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Formula Jr
12-12-2007, 09:04 AM
How do I know for certain that I'm in the "real" paypal site?

Bear with me if this seems like a stupid question. I'm new to it and just sold something on ebay that allowed a paypal payment to my account. Now I'm not sure what I'm doing. It seems weird that I only enter my e-mail address and then a password. Shouldn't it ask for a certificate or something?

For those that have accepted payments through A Paypal account, what should it look like. And do you get an email requesting that you accept payment.

rustnrot
12-12-2007, 09:09 AM
That's all it asks for...I think. But I would go to the paypal link within ebay. In other words sign into ebay then there should be a button for paypal there and it would ask again for your name and password. That way at least you have a double-layer of security...I guess.

Then log-in separately outside of ebay to your paypal account and verify that the correct transaction is on your log.

Formula Jr
12-12-2007, 09:37 AM
Thanks, that sounds like a better plan. I'll at least know I'm in side ebay first.

I do feel a little stupid now since I didn't know you had to "upgrade" in order to accept certain forms of payment. I don't recall reading that when I signed up.

smoothie
12-12-2007, 10:42 AM
A word of caution...be on the look out for "e-mails" that have the paypal or ebay logo and look like the real thing giving you a link to click on to "update" your account...if you do you could loose a lot of money in a hurry:eek!:

MOP
12-12-2007, 11:05 AM
Ditto on what smootie said, you should get a receipt in the mail shortly. I am new to Pay Pal also but have done a few transactions and have not needed to check my account due to the mail notification.

Phil

Formula Jr
12-12-2007, 12:18 PM
This is what is unusual about paypal. it shouldn't be as easy as it is. Before i got the account I didn't care because all paypal emails were phishing emails. Now that I have an account I have to be certain about what is real and what isn't. I have lately seen some very sneaky phishing methods. it would not be a stretch to follow ebay auctions, especally now that you can ask questions and get a real email address of the seller, wait till the auction is over then pretend you are the buyer sending a paypal phish email. If the timing was right, I can really see how someone might just answer the email with out looking too closely.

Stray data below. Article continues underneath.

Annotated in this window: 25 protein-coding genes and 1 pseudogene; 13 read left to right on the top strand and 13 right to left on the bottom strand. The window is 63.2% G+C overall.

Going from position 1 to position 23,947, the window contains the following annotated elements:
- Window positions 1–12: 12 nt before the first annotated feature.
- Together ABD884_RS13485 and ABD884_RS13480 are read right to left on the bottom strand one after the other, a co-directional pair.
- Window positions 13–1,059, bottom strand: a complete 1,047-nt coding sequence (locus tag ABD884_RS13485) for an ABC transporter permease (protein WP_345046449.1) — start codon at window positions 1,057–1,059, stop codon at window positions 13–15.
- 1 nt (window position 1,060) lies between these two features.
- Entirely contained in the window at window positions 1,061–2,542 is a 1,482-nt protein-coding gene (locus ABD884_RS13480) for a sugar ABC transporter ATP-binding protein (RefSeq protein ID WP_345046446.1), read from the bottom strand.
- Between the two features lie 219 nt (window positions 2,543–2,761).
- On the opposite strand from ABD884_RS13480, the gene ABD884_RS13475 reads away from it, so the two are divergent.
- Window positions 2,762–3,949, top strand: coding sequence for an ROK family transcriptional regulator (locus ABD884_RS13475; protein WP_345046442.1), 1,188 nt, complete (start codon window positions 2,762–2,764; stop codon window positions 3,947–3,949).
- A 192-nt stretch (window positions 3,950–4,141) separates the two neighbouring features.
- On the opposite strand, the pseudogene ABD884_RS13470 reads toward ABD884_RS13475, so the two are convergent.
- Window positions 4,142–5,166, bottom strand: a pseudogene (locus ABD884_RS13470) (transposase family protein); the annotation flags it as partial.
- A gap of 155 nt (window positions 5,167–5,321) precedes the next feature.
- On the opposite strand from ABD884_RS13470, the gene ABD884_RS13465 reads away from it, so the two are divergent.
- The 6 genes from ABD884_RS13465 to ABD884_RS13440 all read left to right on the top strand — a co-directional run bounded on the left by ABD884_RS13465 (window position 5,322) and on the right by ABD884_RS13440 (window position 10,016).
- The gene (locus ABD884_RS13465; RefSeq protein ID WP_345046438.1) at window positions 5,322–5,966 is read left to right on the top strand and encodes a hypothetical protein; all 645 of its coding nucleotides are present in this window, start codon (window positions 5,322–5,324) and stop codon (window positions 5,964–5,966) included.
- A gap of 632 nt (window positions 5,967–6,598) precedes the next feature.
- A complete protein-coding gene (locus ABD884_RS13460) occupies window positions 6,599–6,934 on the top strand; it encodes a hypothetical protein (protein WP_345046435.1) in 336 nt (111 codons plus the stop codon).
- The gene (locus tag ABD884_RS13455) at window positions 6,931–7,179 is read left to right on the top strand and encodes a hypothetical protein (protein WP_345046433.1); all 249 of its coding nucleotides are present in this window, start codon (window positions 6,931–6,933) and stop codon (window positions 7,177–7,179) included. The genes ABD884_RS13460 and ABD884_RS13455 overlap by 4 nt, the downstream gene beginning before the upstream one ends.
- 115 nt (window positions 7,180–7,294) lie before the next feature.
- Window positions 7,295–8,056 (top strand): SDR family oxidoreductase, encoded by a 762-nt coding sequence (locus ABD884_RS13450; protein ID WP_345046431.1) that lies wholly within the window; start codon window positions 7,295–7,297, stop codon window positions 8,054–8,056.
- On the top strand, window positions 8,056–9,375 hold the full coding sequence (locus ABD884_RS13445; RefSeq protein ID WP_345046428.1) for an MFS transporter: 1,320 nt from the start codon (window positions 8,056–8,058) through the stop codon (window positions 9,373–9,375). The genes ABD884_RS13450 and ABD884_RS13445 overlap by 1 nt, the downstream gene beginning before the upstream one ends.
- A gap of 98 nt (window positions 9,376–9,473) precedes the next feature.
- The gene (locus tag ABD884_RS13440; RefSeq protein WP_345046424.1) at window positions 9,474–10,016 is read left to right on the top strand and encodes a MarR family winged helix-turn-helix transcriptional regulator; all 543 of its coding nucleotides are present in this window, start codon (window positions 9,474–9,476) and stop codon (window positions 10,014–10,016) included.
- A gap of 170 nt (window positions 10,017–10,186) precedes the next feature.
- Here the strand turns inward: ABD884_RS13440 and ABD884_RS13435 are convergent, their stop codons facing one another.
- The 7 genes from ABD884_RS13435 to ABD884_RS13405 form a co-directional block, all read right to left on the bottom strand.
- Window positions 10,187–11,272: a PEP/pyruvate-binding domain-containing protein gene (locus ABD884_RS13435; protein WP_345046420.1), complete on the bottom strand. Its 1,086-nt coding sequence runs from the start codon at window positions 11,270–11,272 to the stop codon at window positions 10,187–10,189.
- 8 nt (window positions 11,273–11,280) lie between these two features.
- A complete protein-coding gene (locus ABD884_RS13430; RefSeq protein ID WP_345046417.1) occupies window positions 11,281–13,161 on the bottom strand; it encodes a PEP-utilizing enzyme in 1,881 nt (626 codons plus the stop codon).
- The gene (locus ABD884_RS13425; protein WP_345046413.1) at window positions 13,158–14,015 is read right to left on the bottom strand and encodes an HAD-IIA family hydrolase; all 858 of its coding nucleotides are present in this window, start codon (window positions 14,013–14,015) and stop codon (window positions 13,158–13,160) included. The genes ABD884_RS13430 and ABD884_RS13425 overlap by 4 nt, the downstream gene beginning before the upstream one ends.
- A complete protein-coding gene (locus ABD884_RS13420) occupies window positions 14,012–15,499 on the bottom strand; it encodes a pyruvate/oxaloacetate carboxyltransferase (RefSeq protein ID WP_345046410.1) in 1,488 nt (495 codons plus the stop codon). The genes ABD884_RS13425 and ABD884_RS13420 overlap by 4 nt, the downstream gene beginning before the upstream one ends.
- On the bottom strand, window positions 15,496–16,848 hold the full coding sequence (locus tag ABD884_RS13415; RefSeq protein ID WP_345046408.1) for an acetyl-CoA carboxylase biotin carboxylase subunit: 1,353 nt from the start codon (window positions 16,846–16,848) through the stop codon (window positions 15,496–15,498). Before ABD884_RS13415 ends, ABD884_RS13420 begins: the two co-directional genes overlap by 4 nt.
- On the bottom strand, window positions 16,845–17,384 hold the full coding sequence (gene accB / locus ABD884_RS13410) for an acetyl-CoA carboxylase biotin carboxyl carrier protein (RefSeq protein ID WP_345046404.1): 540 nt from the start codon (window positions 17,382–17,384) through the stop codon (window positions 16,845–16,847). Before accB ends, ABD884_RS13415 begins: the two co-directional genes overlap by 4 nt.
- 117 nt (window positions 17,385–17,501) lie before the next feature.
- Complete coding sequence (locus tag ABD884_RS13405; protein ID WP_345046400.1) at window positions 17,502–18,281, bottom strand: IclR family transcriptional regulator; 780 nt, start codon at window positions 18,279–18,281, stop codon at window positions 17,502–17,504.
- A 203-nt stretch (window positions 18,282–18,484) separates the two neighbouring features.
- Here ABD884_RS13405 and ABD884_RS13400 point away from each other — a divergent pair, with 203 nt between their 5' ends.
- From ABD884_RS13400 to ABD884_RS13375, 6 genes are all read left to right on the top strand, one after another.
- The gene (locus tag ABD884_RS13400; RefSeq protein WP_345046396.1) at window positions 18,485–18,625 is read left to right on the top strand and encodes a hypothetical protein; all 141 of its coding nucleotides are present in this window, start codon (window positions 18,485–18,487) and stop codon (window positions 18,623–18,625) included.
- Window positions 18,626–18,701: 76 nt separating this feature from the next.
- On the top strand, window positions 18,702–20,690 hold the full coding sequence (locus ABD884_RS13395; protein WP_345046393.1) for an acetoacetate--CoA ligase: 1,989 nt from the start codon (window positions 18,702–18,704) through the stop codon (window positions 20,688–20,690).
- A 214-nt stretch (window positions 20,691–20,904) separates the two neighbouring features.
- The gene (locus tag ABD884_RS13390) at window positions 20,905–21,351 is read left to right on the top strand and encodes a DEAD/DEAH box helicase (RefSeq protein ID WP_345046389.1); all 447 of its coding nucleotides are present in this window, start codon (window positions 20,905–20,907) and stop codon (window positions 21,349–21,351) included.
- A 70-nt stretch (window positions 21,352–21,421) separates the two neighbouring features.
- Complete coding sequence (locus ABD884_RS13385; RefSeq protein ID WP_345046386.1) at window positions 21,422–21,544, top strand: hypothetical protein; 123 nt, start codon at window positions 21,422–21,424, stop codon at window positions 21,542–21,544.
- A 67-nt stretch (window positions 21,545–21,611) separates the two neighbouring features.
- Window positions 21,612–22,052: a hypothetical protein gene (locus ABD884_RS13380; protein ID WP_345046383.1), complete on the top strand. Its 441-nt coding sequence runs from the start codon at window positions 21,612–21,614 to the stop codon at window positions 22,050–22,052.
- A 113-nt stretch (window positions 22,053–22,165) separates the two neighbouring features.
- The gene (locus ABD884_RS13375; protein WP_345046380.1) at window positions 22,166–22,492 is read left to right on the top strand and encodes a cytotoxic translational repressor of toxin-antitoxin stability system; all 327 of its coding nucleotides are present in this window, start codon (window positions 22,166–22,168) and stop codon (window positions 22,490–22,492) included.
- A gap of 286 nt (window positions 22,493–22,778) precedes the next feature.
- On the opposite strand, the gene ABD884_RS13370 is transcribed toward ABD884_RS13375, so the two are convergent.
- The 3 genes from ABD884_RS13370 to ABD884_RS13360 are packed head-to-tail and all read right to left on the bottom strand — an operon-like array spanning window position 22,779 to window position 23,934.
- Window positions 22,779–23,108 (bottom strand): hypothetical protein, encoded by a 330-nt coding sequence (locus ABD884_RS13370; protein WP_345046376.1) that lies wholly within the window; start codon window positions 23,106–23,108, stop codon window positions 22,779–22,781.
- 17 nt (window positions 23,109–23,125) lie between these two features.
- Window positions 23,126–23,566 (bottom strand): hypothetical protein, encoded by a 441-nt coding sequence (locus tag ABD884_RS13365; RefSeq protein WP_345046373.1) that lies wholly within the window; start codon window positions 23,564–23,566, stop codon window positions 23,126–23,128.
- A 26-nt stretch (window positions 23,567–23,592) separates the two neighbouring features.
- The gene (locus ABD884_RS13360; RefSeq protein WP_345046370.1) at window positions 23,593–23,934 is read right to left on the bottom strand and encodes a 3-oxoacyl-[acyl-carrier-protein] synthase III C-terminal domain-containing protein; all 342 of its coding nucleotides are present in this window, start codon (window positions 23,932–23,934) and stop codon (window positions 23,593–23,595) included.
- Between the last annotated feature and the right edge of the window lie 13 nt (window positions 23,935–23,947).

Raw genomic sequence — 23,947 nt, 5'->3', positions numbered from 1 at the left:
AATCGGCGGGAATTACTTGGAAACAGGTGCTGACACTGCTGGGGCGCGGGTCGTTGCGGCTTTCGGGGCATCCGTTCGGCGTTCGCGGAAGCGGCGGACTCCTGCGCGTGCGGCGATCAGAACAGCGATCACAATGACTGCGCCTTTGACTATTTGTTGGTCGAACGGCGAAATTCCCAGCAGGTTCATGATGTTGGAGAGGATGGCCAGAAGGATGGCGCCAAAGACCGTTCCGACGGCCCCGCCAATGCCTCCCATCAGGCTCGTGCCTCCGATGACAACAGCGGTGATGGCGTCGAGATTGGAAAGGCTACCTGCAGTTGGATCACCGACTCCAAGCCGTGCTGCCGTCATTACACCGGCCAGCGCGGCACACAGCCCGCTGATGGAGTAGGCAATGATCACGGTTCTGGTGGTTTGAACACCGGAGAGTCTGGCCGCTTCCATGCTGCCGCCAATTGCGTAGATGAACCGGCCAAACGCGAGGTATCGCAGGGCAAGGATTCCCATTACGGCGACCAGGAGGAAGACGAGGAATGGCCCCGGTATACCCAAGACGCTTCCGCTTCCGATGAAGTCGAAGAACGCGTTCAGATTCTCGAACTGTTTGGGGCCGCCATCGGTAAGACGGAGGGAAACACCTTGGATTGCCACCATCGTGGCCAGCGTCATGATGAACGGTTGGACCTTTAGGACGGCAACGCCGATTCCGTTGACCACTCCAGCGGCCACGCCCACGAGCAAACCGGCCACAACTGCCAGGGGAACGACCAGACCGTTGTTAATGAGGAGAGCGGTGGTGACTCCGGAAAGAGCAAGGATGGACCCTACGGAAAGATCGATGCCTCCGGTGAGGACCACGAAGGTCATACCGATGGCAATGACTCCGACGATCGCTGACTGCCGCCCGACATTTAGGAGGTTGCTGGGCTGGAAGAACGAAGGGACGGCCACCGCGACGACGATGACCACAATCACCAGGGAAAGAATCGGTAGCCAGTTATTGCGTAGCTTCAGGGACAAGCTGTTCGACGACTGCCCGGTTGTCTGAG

Going to ebay first, maybe even testing that a random listing you know about is there or confirming your history and then signing in to paypal seems like the best method. I know this sounds very paranoid. But my other financial web stuff has an extra level of sign in, which is a layer that I can test to see that I'm inside a secure site before the next level of password is asked for. Paypal only has one level of entry. "all or nothing." that just seems very strange to me. My Amtrak account is more secure.....That account will even give partial information only they would know before I complete credit card info. My Bank will not even let me in till I've registered the particular machine I on at the time. Paypal is odd in that it only uses the certificate to encode info that is sent back and forth over the net, but the first and only password is the only real safe guard. I used an entirely different machine to access the paypal account. So it couldn't have known anything about me till I entered this one password. Thats kind of uncomfortable......

Trueser
12-12-2007, 03:27 PM
I would suggest that you purchase a PAYPAL/EBAY key code generator. For $ 5.00 it will protect both of your accounts. The only problem is you need to keep it with you or you will not be able to get into your accounts without it.

Very easy set up and this is the same security that banks use.

Mr X
12-12-2007, 09:35 PM
Very interisting! Where can I buy one of these key code generators?

Trueser
12-12-2007, 11:49 PM
https://www.paypal.com/us/cgi-bin/webscr?cmd=xpt/cps/securitycenter/general/PPSecurityKey-outside


ships in 4-5 days for $5.00

Mr X
12-13-2007, 05:53 AM
Thanks, I just ordered it!

BUIZILLA
12-13-2007, 07:21 AM
I just ordered TWO of them for family use

can't be too safe these days

great tip, thanx

MOP
12-13-2007, 09:22 AM
I saw this and thought it was a great idea and mentioned it to a freind that brought up an interesting question how does it work with no physical connection to the computer, I could see if it had a USB or similar hook up. It in some way would need to transmit the new added code to Pay Pal.

Phil

Trueser
12-13-2007, 12:03 PM
The way it works is it generates a number every 30 seconds. Has nothing to do with USB. When you login you first enter your username/password Then it ask you to enter the 6 digit number from your POD.

This is the safest way to protect your EBAY/PAYPAL accounts.

The only thing I dont like is you need to carry it around with you. If you use your accounts away from home.

MOP
12-13-2007, 03:39 PM
I thought about it and what it must do is generate sequence specific numbers, that way PP will know that is just not a random set.